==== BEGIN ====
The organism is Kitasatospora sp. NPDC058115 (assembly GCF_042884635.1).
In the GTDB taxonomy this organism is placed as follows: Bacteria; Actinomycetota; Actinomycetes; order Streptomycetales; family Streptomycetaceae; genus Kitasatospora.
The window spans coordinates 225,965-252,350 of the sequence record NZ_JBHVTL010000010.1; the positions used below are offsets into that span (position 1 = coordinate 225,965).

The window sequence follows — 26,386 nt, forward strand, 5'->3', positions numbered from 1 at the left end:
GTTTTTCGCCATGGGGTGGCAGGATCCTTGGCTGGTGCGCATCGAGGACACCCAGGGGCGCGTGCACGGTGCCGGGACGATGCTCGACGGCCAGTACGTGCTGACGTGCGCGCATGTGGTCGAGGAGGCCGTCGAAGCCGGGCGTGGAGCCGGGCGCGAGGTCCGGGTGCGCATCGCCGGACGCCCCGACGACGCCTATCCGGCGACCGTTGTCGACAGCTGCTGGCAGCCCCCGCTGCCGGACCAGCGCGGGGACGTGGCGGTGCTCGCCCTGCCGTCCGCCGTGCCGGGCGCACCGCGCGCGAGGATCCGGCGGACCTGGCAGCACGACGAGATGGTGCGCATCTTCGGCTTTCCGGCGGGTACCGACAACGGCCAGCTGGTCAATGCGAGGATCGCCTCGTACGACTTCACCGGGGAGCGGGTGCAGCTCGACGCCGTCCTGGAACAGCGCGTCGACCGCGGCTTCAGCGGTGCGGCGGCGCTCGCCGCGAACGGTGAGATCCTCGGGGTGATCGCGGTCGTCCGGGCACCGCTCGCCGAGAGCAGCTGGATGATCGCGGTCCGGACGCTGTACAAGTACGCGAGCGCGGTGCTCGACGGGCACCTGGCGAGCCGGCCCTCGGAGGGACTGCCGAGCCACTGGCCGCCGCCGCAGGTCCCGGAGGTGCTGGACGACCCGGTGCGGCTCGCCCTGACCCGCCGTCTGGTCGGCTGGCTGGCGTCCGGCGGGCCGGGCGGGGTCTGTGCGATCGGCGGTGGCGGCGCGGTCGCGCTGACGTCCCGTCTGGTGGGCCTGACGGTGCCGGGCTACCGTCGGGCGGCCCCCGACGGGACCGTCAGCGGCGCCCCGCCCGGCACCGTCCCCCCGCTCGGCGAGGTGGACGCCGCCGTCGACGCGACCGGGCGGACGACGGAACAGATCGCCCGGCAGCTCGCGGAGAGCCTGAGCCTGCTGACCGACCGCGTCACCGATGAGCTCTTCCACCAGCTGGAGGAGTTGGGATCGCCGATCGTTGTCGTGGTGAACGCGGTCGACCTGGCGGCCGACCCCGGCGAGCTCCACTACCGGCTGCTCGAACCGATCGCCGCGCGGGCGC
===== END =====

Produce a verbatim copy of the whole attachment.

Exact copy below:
The organism is Kitasatospora sp. NPDC058115 (assembly GCF_042884635.1).
In the GTDB taxonomy this organism is placed as follows: Bacteria; Actinomycetota; Actinomycetes; order Streptomycetales; family Streptomycetaceae; genus Kitasatospora.
The window spans coordinates 225,965-252,350 of the sequence record NZ_JBHVTL010000010.1; the positions used below are offsets into that span (position 1 = coordinate 225,965).

The window sequence follows — 26,386 nt, forward strand, 5'->3', positions numbered from 1 at the left end:
GTTTTTCGCCATGGGGTGGCAGGATCCTTGGCTGGTGCGCATCGAGGACACCCAGGGGCGCGTGCACGGTGCCGGGACGATGCTCGACGGCCAGTACGTGCTGACGTGCGCGCATGTGGTCGAGGAGGCCGTCGAAGCCGGGCGTGGAGCCGGGCGCGAGGTCCGGGTGCGCATCGCCGGACGCCCCGACGACGCCTATCCGGCGACCGTTGTCGACAGCTGCTGGCAGCCCCCGCTGCCGGACCAGCGCGGGGACGTGGCGGTGCTCGCCCTGCCGTCCGCCGTGCCGGGCGCACCGCGCGCGAGGATCCGGCGGACCTGGCAGCACGACGAGATGGTGCGCATCTTCGGCTTTCCGGCGGGTACCGACAACGGCCAGCTGGTCAATGCGAGGATCGCCTCGTACGACTTCACCGGGGAGCGGGTGCAGCTCGACGCCGTCCTGGAACAGCGCGTCGACCGCGGCTTCAGCGGTGCGGCGGCGCTCGCCGCGAACGGTGAGATCCTCGGGGTGATCGCGGTCGTCCGGGCACCGCTCGCCGAGAGCAGCTGGATGATCGCGGTCCGGACGCTGTACAAGTACGCGAGCGCGGTGCTCGACGGGCACCTGGCGAGCCGGCCCTCGGAGGGACTGCCGAGCCACTGGCCGCCGCCGCAGGTCCCGGAGGTGCTGGACGACCCGGTGCGGCTCGCCCTGACCCGCCGTCTGGTCGGCTGGCTGGCGTCCGGCGGGCCGGGCGGGGTCTGTGCGATCGGCGGTGGCGGCGCGGTCGCGCTGACGTCCCGTCTGGTGGGCCTGACGGTGCCGGGCTACCGTCGGGCGGCCCCCGACGGGACCGTCAGCGGCGCCCCGCCCGGCACCGTCCCCCCGCTCGGCGAGGTGGACGCCGCCGTCGACGCGACCGGGCGGACGACGGAACAGATCGCCCGGCAGCTCGCGGAGAGCCTGAGCCTGCTGACCGACCGCGTCACCGATGAGCTCTTCCACCAGCTGGAGGAGTTGGGATCGCCGATCGTTGTCGTGGTGAACGCGGTCGACCTGGCGGCCGACCCCGGCGAGCTCCACTACCGGCTGCTCGAACCGATCGCCGCGCGGGCGC